When the last story is finished and all the voices are still, the silence that comes over the room is profound. In one group, a participant commented, "The pause of silence in between the stories caused us to be able to listen deeply, and once [the speaker] was done, to continue listening inside ourselves."

In another group, when all the stories had finished, a man spoke into the silence: "The word of the Lord."

Spiritual, even mystical, awareness is more available to us than we might imagine even on our busiest days. Like mystics through the centuries, when we give our ordinary experiences our full attention, we can hear the voice of God in our midst.

CELESTE DESCHRYVER MUELLER is director of the Vocare Center and assistant professor of practical theology at Aquinas Institute of Theology, St. Louis. For more information about storytelling and other theological reflection processes for groups, e-mail her at [email protected].


  1. Brian Yanofchick, "Leadership Formation: Choosing Between the Compass and the Checklist," Health Progress (January-February 2008): 8-9.
  2. Dennis Winschel, "Formation Path in the Workplace: How Does It Work?" Health Progress (March-April 2008): 20-22.
  3. Brian O'Toole, "The Hallmark of Catholic Identity," Health Progress (May-June 2008): 46-51.
  4. Dorothee Soelle, The Silent Cry: Mysticism and Resistance (Minneapolis: Fortress Press, 2001), 13.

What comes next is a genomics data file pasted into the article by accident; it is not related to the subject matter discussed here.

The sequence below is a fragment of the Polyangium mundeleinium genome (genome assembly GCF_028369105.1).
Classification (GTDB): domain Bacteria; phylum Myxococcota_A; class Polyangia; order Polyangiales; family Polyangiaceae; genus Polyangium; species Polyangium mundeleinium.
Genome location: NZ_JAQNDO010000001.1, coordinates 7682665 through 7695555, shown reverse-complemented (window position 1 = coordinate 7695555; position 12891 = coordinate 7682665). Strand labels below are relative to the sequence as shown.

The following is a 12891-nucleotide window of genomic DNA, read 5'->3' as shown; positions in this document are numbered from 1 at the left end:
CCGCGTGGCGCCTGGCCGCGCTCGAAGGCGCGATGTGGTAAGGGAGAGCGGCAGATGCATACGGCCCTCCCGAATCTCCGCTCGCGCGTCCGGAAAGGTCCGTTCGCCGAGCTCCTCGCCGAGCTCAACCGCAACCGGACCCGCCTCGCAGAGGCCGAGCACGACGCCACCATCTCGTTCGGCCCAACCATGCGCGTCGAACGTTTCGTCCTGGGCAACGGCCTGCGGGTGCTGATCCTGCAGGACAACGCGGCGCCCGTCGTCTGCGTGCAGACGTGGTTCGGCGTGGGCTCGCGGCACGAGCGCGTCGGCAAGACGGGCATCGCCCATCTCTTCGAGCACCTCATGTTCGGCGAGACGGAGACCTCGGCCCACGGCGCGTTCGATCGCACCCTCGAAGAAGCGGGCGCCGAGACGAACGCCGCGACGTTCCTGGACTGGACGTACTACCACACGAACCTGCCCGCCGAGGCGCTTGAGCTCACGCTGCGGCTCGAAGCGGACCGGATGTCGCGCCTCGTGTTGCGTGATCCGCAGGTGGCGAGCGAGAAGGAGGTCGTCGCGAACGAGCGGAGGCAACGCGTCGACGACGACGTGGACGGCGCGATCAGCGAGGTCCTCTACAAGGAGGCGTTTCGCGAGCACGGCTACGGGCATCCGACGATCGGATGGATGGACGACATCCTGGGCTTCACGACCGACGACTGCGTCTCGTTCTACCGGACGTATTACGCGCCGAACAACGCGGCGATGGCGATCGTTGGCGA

5. Soelle, 14.
  6. Yanofchick.


Humans are storytelling animals: Our brains are wired to hear stories and to create stories that can make sense of our experience of the world. Telling and hearing stories taps deeply into our human nature. Comments from participants illuminate its potential impact as a formation tool and spiritual practice.

  • How vivid the memory was, no matter how shut away it had been. I haven't thought of that moment in 30 years. I could see and feel everything so clearly. The intensity was amazing. And it has so much to do with why I am where I am today.
  • I realized that my story, while unique, was connected to everybody else's, and when I heard their stories, other moments in my life came to me.
  • Even though I felt a little naked and was scared, I appreciated how we were able to be vulnerable with each other. There was such authenticity.
  • Opinions can set us against each other, but when we share experience, we stand on common ground. I might still disagree with you, but if I have heard your story, I am more disposed to listen to you.
  • I could see so much more of the person when I heard their story.